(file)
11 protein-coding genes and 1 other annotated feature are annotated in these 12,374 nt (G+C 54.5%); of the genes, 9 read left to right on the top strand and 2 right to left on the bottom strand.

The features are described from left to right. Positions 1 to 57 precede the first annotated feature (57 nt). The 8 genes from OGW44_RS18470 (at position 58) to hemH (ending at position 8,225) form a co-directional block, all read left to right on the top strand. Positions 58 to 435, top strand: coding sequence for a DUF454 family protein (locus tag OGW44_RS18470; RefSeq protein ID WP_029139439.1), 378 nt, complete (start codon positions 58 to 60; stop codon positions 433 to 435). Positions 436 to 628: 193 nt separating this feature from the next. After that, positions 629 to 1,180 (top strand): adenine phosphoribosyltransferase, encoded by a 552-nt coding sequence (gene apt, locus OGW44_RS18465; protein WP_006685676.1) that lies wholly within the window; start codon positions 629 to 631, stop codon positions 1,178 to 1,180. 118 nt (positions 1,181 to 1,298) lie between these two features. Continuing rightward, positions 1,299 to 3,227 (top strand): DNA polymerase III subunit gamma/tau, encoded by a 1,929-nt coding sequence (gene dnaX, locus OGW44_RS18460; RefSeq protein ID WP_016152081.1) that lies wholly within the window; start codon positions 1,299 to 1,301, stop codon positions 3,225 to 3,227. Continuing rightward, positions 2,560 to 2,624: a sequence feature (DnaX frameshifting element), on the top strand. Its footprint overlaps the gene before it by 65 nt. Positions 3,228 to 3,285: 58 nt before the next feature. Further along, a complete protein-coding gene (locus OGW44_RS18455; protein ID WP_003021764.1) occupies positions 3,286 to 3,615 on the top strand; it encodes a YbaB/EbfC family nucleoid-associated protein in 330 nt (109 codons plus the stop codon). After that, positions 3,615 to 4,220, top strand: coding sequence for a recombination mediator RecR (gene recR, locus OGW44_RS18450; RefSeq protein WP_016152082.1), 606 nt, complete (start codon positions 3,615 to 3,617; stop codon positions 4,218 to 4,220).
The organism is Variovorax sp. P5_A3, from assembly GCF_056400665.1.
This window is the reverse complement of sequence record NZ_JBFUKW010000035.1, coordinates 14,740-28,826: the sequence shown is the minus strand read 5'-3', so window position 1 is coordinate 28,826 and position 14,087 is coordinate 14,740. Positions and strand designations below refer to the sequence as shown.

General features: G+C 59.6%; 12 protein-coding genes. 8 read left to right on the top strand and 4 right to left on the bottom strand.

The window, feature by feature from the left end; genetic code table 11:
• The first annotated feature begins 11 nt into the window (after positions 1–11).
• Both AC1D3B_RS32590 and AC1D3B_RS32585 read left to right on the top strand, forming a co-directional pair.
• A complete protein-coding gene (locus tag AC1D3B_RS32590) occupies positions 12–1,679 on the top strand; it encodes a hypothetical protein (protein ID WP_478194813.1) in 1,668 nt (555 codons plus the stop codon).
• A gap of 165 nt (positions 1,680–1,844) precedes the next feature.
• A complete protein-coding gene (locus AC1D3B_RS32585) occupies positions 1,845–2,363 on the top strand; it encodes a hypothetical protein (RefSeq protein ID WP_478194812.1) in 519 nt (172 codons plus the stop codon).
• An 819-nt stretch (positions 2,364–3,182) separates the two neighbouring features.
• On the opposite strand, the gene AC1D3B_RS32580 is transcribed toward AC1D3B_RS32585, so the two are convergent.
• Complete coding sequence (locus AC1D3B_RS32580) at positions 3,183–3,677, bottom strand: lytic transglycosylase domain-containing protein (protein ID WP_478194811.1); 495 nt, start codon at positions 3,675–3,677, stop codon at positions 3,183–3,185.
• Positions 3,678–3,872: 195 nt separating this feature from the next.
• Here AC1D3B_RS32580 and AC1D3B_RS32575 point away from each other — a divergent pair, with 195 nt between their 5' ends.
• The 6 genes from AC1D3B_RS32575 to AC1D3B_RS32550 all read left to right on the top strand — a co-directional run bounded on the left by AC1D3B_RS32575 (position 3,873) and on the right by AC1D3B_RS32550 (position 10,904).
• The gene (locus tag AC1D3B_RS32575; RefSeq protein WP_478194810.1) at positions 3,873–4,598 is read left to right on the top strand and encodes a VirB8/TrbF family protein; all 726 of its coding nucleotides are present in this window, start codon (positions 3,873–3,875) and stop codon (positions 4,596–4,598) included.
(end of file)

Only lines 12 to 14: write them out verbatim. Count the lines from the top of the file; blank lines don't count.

• An 819-nt stretch (positions 2,364–3,182) separates the two neighbouring features.
• On the opposite strand, the gene AC1D3B_RS32580 is transcribed toward AC1D3B_RS32585, so the two are convergent.
• Complete coding sequence (locus AC1D3B_RS32580) at positions 3,183–3,677, bottom strand: lytic transglycosylase domain-containing protein (protein ID WP_478194811.1); 495 nt, start codon at positions 3,675–3,677, stop codon at positions 3,183–3,185.